A line drawn in Vegas sand

ROB LONGLEY -- Sun Media

, Last Updated: 9:29 AM ET

LAS VEGAS -- It took some time in this NFL season of domination, but Chuck Esposito has found a group that can regularly beat up on the New England Patriots.

You know who you are, underdog bettors.

As the sports book director at the world famous Caesar's Palace on the heart of the strip here, Esposito is one of the most astute analysts in the NFL. His livelihood depends on it, after all.

He may not be able to break down film with the aplomb of ESPN whiz Ron (Jaws) Jaworski, but in setting and adjusting the betting line at Caesar's and its sister casinos here in Sin City, Esposito has plenty at stake with each game he handicaps.

None more than the Super Bowl, of course, a contest that gaming analysts predict could set a record for Nevada's legalized sports books and top $100 million US in wagers.

So count the big bookie among those surprised when the initial flood of money for Sunday's contest came in on the underdog New York Giants.

"The game did open at (14 points) and we really felt that would be a solid number to generate two-way action," Esposito said this week from his office at the famed Vegas betting parlour. "Looking back at it now, the way the Giants have played on the road and the fact that the Patriots are 1-8 vs. the number in their last nine, that may have been a bit too high."

It didn't take long for Espo's customers to support that opinion.

Like most books in town and on the internet, Esposito opened the Patriots as two-touchdown favourites moments after Giants kicker Laurence Tynes split the uprights in OT of the NFC Championship thriller against the Green Bay Packers.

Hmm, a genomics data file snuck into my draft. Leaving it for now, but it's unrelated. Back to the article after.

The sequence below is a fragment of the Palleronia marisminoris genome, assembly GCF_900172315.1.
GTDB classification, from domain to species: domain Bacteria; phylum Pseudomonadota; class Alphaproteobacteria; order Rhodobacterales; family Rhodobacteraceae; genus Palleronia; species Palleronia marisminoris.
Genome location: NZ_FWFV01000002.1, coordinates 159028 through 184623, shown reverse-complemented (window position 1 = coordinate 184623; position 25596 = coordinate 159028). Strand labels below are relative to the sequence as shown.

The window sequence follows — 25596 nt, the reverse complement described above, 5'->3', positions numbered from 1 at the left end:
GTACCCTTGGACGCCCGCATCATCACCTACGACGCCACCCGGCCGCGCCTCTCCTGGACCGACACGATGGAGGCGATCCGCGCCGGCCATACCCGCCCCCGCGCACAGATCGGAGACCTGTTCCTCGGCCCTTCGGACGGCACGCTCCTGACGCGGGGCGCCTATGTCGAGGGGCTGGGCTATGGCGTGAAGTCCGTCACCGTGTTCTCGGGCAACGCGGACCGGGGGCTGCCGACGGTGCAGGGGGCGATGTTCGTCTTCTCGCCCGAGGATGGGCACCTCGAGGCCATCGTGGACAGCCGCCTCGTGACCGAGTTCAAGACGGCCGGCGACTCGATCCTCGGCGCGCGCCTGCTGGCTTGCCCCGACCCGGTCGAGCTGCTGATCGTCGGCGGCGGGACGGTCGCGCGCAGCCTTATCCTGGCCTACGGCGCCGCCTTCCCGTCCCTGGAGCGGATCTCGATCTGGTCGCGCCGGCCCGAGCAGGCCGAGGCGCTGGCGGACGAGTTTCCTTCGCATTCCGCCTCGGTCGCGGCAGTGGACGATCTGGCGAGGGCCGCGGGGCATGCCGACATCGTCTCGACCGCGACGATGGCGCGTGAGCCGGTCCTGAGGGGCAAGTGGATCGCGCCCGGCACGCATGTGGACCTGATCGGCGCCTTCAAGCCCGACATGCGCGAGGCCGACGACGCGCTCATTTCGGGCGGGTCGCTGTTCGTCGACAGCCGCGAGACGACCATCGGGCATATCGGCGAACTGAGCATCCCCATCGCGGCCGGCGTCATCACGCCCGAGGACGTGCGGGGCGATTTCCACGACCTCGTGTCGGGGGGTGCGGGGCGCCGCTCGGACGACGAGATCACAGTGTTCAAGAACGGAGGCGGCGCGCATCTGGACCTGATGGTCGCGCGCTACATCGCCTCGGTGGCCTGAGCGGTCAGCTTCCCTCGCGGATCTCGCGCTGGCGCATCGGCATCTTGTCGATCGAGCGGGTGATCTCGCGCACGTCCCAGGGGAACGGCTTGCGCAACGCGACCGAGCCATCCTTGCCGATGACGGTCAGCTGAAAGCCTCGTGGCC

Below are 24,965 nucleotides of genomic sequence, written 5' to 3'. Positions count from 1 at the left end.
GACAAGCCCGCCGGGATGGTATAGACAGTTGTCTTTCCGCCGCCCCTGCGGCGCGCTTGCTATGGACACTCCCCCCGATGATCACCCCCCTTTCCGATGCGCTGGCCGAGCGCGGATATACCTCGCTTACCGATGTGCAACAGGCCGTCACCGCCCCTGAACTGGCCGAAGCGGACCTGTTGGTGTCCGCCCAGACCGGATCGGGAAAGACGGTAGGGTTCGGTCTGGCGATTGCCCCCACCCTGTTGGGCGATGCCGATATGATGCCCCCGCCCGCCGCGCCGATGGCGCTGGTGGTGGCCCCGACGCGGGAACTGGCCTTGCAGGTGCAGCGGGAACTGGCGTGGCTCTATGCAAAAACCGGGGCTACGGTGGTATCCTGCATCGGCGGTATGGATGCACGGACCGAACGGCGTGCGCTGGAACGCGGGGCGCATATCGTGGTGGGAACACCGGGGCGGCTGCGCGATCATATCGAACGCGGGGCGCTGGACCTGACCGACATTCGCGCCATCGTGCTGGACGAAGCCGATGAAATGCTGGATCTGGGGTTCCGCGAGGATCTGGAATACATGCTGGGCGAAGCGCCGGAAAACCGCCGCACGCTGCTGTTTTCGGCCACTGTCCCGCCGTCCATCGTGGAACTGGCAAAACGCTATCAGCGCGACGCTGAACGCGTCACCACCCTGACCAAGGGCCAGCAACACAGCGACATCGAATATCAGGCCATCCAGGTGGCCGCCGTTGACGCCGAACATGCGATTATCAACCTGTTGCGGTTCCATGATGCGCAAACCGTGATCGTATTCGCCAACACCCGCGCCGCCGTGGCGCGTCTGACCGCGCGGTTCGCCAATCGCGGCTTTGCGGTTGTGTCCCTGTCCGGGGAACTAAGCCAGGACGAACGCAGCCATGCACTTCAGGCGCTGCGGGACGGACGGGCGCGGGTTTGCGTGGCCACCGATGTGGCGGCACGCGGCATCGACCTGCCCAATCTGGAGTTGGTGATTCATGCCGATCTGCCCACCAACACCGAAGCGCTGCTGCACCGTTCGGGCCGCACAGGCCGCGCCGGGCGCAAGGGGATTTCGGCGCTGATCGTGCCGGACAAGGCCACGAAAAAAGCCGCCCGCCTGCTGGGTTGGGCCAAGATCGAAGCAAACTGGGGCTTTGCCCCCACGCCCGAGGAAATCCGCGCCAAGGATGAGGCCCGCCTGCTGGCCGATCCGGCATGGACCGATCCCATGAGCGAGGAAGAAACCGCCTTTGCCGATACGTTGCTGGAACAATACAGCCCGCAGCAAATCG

If you wanted that many points, you had to move fast though.

"It was up for a very short time, maybe 30 minutes," Esposito said. "It wasn't that there was a tremendous amount bet, it's just that it was apparent early that (bettors) were liking the Giants."

By Monday morning the line was down to 13 and like the TSX and Dow, continued to plunge early in the week, bouncing as low as 111/2 before returning to 12 where Esposito expects it to stick until the big shooters roll into town as the weekend approaches.

"Right now I think it will settle at 12 until later in the week when we get heavier action," Esposito said.

"If there's going to be a move in the Super Bowl line, it's usually in that 72 hours leading up to kickoff.

"We've already seen the highest it will go. And if it went down to 11 that would surprise me too. It has a better chance of going up a full point than down a full point."

So why the apparent enthusiasm to back the Giants? Well, for one, in recent history it has been fashionable to bet the underdog in the Super Bowl. But the biggest attraction, it would seem, is bettors making a play against the slumping Patriots.

Yes, they may be 18-0 in the standings and are on the verge of NFL history, but they are slumping where it counts in Vegas.

After opening the regular season 8-0 vs. the spread, the Pats are just 2-10 as hugely bloated lines and the tougher, tighter football that comes with cooler weather has helped the bookies recoup some of the pummelling they took earlier on.

Esposito won't say if Caesar's is up or down on the Patriots overall on the season but when you consider the way the powerhouse squad rolled so convincingly in those first eight games plus the fact they have been Super Bowl favourites all season, odds are he'll be pulling for the Giants come kickoff on Sunday.

"My rooting interest will be for whoever Caesar's needs at kickoff," Esposito said, taking a fiscal rather than fanatical approach. "It's going to be an exciting week around here. You've got the big market Giants, you've got the Patriots and their story."

And as always, he will have enough people with a strong opinion and fat wallets to support those views.


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